Healthday News — A transitional program involving cardiac surgery nurse practitioners may reduce a composite end point of 30-day readmission and death for patients discharged home after coronary artery bypass graft operations, according to research published in Annals of Thoracic Surgery.

Average statewide 30-day coronary artery bypass grafting (CABG) readmission rates from 1999 to 2007 increased from 15.3% to 16.5%, with 87.3% stating the primary reason for readmission being factors related to the initial CABG operation.

Of the 401 patients eligible for a transitional care program involving cardiac surgery nurse practitioners (“Follow Your Heart”) led by Michael H. Hall, MD, MBA and colleagues from the North Shore University Hospital, 169 were enrolled in the intervention, whereas 232 controls received usual care.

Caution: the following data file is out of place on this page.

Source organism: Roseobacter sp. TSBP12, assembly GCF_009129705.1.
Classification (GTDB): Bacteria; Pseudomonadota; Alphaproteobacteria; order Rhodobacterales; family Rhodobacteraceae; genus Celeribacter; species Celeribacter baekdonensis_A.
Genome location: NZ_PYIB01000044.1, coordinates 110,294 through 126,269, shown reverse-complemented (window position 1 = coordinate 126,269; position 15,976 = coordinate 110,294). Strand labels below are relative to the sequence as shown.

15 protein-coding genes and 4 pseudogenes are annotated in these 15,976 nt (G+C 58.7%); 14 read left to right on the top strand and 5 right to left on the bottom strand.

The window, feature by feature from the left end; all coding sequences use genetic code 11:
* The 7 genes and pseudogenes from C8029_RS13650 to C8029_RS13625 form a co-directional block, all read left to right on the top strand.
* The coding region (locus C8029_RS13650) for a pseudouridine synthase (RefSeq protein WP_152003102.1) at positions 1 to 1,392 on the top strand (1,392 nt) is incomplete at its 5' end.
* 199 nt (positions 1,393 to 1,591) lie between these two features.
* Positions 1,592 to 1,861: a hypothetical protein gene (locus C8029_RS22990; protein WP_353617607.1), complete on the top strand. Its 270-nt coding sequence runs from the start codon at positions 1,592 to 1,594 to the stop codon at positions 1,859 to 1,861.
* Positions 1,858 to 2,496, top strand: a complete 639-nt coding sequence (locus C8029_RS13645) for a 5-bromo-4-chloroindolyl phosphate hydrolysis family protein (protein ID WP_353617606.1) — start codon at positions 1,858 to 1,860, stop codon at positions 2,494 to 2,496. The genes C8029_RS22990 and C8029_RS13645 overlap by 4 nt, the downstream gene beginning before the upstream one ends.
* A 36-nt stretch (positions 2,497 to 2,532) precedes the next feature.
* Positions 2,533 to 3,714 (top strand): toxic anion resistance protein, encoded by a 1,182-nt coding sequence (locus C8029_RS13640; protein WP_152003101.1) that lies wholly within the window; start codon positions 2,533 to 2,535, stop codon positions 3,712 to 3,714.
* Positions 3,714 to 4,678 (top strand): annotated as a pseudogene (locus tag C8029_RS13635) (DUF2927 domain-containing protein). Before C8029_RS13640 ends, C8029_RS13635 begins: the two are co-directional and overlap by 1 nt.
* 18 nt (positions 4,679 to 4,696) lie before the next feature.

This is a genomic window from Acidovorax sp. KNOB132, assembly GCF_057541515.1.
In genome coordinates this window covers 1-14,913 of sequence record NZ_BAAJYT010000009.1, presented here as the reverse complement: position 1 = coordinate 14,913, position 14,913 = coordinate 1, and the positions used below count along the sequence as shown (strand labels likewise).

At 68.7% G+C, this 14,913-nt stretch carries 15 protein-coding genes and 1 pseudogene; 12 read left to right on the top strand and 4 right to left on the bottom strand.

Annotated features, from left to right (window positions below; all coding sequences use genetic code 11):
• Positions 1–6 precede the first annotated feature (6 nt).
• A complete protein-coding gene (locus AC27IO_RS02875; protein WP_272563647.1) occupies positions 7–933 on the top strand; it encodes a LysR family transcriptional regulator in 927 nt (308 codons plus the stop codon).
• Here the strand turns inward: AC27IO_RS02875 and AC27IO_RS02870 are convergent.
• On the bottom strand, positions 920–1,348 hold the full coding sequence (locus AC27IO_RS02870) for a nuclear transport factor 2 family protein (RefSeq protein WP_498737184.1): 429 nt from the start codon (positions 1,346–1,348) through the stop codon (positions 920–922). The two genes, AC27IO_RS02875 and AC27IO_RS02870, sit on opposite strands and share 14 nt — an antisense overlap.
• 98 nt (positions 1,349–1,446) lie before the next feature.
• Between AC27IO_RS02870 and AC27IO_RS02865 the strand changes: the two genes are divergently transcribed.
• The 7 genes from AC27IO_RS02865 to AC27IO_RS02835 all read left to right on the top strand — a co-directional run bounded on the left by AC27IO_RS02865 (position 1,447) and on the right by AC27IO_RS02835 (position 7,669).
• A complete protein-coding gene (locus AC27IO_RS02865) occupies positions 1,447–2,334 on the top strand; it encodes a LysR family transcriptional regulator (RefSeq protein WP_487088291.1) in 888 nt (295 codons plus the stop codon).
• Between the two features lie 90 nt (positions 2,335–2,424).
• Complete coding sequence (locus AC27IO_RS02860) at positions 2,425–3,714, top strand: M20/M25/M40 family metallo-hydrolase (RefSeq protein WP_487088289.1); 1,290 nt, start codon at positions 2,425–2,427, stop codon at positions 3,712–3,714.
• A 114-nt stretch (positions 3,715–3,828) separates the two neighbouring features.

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Readmission predictors were identified and propensity scores matching with 13 covariates were performed.

“Follow Your Heart” program admission was the only independent significant variable in preventing the outcome of 30-day readmission and death (P=0.015) in binary logistic regression analysis.

The likelihood of readmission was increased for dialysis patients, Medicaid recipients, women and non-Caucasians (odd ratios for readmission 3.11, 2.17, 1.87, 1.86, respectively), and for patients diagnosed with chronic obstructive pulmonary disease, diabetes and congestive heart failure (OR=1.78, 1.26, and 1.09, respectively).

In a propensity score matching analysis for 156 intervention patients, 30-day readmission was significantly lower for the intervention compared with the matched usual care group (3.85% vs. 11.54%, P=0.023).

“A home transition program providing continuity of care, communication hub, and medication management by treating hospital nurse practitioners significantly reduced the 30-day composite end point of readmission/death after CABG,” wrote the authors.


1.     Hall, M et al. Annals of Thoracic Surgery. 2014; doi: